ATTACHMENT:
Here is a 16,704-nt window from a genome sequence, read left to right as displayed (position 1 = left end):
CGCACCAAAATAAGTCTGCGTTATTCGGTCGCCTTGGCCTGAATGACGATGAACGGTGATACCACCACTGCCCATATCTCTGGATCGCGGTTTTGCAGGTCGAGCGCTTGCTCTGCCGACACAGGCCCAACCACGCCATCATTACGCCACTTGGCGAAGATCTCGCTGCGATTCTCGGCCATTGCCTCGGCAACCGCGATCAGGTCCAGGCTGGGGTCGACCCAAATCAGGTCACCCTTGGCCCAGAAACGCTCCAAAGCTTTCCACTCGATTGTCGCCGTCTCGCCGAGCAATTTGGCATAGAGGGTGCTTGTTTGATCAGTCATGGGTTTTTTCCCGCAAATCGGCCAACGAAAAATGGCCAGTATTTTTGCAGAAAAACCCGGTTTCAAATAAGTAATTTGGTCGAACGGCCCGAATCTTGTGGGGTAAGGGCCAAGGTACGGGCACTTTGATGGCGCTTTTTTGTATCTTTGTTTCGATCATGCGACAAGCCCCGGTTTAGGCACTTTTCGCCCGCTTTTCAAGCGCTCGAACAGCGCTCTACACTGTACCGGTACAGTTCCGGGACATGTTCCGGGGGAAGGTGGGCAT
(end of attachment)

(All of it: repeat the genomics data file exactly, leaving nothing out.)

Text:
Here is a 16,704-nt window from a genome sequence, read left to right as displayed (position 1 = left end):
CGCACCAAAATAAGTCTGCGTTATTCGGTCGCCTTGGCCTGAATGACGATGAACGGTGATACCACCACTGCCCATATCTCTGGATCGCGGTTTTGCAGGTCGAGCGCTTGCTCTGCCGACACAGGCCCAACCACGCCATCATTACGCCACTTGGCGAAGATCTCGCTGCGATTCTCGGCCATTGCCTCGGCAACCGCGATCAGGTCCAGGCTGGGGTCGACCCAAATCAGGTCACCCTTGGCCCAGAAACGCTCCAAAGCTTTCCACTCGATTGTCGCCGTCTCGCCGAGCAATTTGGCATAGAGGGTGCTTGTTTGATCAGTCATGGGTTTTTTCCCGCAAATCGGCCAACGAAAAATGGCCAGTATTTTTGCAGAAAAACCCGGTTTCAAATAAGTAATTTGGTCGAACGGCCCGAATCTTGTGGGGTAAGGGCCAAGGTACGGGCACTTTGATGGCGCTTTTTTGTATCTTTGTTTCGATCATGCGACAAGCCCCGGTTTAGGCACTTTTCGCCCGCTTTTCAAGCGCTCGAACAGCGCTCTACACTGTACCGGTACAGTTCCGGGACATGTTCCGGGGGAAGGTGGGCAT